It is difficult and confusing to pin down a causal relationship here. Even in a coaxial cable there are still electromagnetic waves. It is sufficient to note that if you have electromagnetic waves, you have currents. The causal relationship depends on what you suppose is your source. However, inside a transmission line there are no sources, strictly speaking. So the currents that exist in a waveguide (whether coaxial, rectangular, etc) are created by the electromagnetic waves. The waves induce the currents in the waveguides as they impinge on the walls and other interior objects. I would point out that you only have a truly physically returning current with a coaxial cable if you have DC currents. Otherwise, with AC currents the charges are oscillating in place. The electromagnetic waves that travel down the line carry the electric and magnetic fields that continually induce these currents on the walls and lines of the waveguide.

Looking at the terminations of the waveguide. Let's say I hook up my waveguide to an AC source. The AC source induces an AC voltage across the waveguide, which is nothing more than an AC electric field. A time-varying electric field means that there is a time-varying magnetic field and we see that the generator is directly inducing a wave across the opening to the waveguide. Basically what you can say is that the EM waves carry the potential difference that will excite the currents or voltages at the termination of your line.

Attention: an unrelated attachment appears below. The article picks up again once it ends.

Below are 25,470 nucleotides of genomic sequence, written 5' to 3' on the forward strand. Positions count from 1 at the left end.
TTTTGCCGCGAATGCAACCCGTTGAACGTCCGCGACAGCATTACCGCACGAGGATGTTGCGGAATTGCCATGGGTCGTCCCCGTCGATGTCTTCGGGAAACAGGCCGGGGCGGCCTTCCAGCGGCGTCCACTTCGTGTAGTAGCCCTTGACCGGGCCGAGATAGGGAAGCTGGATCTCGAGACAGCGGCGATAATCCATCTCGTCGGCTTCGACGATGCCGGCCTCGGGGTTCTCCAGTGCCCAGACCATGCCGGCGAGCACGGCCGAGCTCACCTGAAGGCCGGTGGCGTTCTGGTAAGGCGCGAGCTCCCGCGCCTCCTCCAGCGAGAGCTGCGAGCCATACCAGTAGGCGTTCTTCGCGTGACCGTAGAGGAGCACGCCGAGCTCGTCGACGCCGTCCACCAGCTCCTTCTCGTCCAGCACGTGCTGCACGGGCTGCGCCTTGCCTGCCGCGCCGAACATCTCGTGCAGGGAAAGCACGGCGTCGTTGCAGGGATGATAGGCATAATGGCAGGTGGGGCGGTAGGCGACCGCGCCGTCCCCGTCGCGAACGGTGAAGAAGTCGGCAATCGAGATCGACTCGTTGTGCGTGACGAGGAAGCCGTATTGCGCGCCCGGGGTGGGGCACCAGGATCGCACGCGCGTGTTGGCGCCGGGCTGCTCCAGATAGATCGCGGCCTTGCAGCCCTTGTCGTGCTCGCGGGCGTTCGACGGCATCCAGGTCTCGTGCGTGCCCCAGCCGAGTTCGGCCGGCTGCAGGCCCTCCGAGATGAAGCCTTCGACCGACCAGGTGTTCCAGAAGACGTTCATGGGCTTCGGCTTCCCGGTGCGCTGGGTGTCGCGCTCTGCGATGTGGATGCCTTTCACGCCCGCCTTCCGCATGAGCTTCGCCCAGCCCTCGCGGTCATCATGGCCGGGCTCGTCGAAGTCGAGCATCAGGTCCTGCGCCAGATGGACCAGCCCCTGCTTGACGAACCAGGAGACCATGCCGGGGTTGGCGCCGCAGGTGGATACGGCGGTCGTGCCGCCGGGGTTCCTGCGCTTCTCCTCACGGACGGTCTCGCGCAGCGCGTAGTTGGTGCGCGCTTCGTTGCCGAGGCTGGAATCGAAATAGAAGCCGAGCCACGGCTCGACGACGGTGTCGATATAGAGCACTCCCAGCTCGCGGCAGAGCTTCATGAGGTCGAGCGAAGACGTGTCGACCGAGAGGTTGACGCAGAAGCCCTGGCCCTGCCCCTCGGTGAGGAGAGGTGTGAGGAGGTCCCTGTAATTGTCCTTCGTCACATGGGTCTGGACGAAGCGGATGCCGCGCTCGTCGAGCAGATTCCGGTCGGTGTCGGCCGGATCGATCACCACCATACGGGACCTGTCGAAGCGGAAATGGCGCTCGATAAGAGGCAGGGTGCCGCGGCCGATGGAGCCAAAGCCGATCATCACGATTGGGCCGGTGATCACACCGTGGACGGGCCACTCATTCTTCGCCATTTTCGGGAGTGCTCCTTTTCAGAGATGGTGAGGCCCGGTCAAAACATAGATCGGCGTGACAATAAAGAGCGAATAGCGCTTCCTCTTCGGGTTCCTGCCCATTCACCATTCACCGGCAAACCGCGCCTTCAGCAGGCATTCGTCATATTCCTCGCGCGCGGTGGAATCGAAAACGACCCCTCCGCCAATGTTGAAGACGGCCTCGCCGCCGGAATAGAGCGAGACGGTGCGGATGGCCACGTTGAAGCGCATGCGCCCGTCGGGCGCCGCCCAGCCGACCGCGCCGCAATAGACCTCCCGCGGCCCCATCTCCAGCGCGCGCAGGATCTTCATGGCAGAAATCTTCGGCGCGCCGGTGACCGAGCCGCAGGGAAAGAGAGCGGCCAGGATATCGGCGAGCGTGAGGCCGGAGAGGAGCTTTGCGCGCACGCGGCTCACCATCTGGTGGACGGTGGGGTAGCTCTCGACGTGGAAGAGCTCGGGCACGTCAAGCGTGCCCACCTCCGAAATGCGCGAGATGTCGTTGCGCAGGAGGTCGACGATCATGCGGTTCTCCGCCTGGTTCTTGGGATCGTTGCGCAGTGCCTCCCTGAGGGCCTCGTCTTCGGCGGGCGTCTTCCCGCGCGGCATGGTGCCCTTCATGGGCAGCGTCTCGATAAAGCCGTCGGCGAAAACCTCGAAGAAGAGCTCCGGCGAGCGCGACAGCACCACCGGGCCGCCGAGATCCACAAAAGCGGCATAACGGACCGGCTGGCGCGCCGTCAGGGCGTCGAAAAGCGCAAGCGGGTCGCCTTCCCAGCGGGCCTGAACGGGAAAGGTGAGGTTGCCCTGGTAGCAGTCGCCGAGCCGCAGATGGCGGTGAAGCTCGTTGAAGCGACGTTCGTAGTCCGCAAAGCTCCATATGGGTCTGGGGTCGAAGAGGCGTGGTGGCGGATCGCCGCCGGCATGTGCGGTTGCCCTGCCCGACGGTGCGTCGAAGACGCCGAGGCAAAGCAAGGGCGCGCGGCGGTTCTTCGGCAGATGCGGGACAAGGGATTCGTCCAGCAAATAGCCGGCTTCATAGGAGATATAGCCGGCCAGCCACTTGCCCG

I would also put in a word of warning about the use of TEM, TE and TM. When people use these in regards to waveguides and transmission lines, there is an implicit understanding that they are not talking about the orientation of the fields with their direction of propagation, but with the direction of guided propagation of the guide. If you were to solve for the modes of a hollow PEC waveguide you would find that the waves are still TEM in the sense of how they are actually traveling through the waveguide but will be TM or TE to the axial direction of the waveguide that we wish to propagate the waves along.

## 1. What is the difference between magnetism and electricity?

Magnetism and electricity are two separate but related phenomena. Magnetism is the force that causes certain materials, such as iron, to attract or repel each other. Electricity, on the other hand, is the flow of charged particles, usually electrons, through a conductor.

## 2. Why is magnetism considered more important than electricity?

Magnetism is considered more important than electricity because it is the foundation of many important technologies, such as electric motors, generators, and transformers. These technologies have revolutionized the way we live and work, making magnetism a crucial aspect of our daily lives.

## 3. How does magnetism impact our daily lives?

Magnetism has a significant impact on our daily lives. It is essential in creating electricity, which powers our homes, cars, and electronic devices. Magnetism is also crucial in medical imaging, transportation, and communication technologies.

## 4. Can electricity exist without magnetism?

No, electricity cannot exist without magnetism. According to Maxwell's equations, electricity and magnetism are two sides of the same coin. When an electric current flows through a wire, it creates a magnetic field, and vice versa. So, without one, the other cannot exist.

## 5. How is magnetism used in scientific research?

Magnetism is a crucial tool in scientific research. Scientists use powerful magnets to study the properties and behavior of materials, which helps us understand the fundamental laws of physics. Magnetism is also used in medical research, such as magnetic resonance imaging (MRI), to visualize and diagnose diseases in the human body.